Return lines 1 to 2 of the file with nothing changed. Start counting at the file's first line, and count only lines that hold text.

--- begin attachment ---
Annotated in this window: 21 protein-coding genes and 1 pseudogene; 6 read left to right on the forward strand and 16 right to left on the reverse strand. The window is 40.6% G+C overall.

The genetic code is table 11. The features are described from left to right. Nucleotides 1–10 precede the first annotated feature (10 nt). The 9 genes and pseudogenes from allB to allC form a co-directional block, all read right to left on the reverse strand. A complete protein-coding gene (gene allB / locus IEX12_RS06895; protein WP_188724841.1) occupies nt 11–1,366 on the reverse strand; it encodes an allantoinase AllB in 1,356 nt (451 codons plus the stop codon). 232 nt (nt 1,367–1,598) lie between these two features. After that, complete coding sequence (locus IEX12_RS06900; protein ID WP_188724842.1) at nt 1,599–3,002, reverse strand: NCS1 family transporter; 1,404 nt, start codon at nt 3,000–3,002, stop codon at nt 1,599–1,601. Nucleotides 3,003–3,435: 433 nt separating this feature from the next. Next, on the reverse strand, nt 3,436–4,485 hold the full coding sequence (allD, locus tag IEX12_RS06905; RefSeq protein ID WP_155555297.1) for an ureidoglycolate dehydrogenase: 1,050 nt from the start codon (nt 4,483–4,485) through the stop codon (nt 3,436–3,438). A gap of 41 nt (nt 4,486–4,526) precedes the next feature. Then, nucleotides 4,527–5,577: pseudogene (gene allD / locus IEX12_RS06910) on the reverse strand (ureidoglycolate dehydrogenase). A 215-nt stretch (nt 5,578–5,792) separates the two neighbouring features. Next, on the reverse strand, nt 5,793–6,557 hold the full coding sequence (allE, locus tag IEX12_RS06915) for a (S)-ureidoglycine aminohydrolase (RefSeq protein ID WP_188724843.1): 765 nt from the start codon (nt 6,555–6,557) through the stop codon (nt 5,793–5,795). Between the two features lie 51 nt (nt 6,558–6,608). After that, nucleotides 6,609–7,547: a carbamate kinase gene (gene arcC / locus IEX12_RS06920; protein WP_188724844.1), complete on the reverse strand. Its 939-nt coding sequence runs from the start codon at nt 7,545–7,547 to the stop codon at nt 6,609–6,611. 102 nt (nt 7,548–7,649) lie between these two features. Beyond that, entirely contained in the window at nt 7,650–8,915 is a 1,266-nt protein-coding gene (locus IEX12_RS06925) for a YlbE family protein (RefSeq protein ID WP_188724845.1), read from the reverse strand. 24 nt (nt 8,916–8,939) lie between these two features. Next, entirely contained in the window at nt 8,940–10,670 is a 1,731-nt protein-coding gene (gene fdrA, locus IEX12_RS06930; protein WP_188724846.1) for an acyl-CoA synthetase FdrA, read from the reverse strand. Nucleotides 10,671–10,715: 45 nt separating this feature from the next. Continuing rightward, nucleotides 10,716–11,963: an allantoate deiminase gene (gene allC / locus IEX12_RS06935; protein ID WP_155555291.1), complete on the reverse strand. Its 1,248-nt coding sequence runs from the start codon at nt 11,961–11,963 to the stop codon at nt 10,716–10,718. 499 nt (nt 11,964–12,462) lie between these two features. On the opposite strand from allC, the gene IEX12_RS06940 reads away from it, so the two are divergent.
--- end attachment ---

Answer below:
Annotated in this window: 21 protein-coding genes and 1 pseudogene; 6 read left to right on the forward strand and 16 right to left on the reverse strand. The window is 40.6% G+C overall.

The genetic code is table 11. The features are described from left to right. Nucleotides 1–10 precede the first annotated feature (10 nt). The 9 genes and pseudogenes from allB to allC form a co-directional block, all read right to left on the reverse strand. A complete protein-coding gene (gene allB / locus IEX12_RS06895; protein WP_188724841.1) occupies nt 11–1,366 on the reverse strand; it encodes an allantoinase AllB in 1,356 nt (451 codons plus the stop codon). 232 nt (nt 1,367–1,598) lie between these two features. After that, complete coding sequence (locus IEX12_RS06900; protein ID WP_188724842.1) at nt 1,599–3,002, reverse strand: NCS1 family transporter; 1,404 nt, start codon at nt 3,000–3,002, stop codon at nt 1,599–1,601. Nucleotides 3,003–3,435: 433 nt separating this feature from the next. Next, on the reverse strand, nt 3,436–4,485 hold the full coding sequence (allD, locus tag IEX12_RS06905; RefSeq protein ID WP_155555297.1) for an ureidoglycolate dehydrogenase: 1,050 nt from the start codon (nt 4,483–4,485) through the stop codon (nt 3,436–3,438). A gap of 41 nt (nt 4,486–4,526) precedes the next feature. Then, nucleotides 4,527–5,577: pseudogene (gene allD / locus IEX12_RS06910) on the reverse strand (ureidoglycolate dehydrogenase). A 215-nt stretch (nt 5,578–5,792) separates the two neighbouring features. Next, on the reverse strand, nt 5,793–6,557 hold the full coding sequence (allE, locus tag IEX12_RS06915) for a (S)-ureidoglycine aminohydrolase (RefSeq protein ID WP_188724843.1): 765 nt from the start codon (nt 6,555–6,557) through the stop codon (nt 5,793–5,795). Between the two features lie 51 nt (nt 6,558–6,608). After that, nucleotides 6,609–7,547: a carbamate kinase gene (gene arcC / locus IEX12_RS06920; protein WP_188724844.1), complete on the reverse strand. Its 939-nt coding sequence runs from the start codon at nt 7,545–7,547 to the stop codon at nt 6,609–6,611. 102 nt (nt 7,548–7,649) lie between these two features. Beyond that, entirely contained in the window at nt 7,650–8,915 is a 1,266-nt protein-coding gene (locus IEX12_RS06925) for a YlbE family protein (RefSeq protein ID WP_188724845.1), read from the reverse strand. 24 nt (nt 8,916–8,939) lie between these two features. Next, entirely contained in the window at nt 8,940–10,670 is a 1,731-nt protein-coding gene (gene fdrA, locus IEX12_RS06930; protein WP_188724846.1) for an acyl-CoA synthetase FdrA, read from the reverse strand. Nucleotides 10,671–10,715: 45 nt separating this feature from the next. Continuing rightward, nucleotides 10,716–11,963: an allantoate deiminase gene (gene allC / locus IEX12_RS06935; protein ID WP_155555291.1), complete on the reverse strand. Its 1,248-nt coding sequence runs from the start codon at nt 11,961–11,963 to the stop codon at nt 10,716–10,718. 499 nt (nt 11,964–12,462) lie between these two features. On the opposite strand from allC, the gene IEX12_RS06940 reads away from it, so the two are divergent.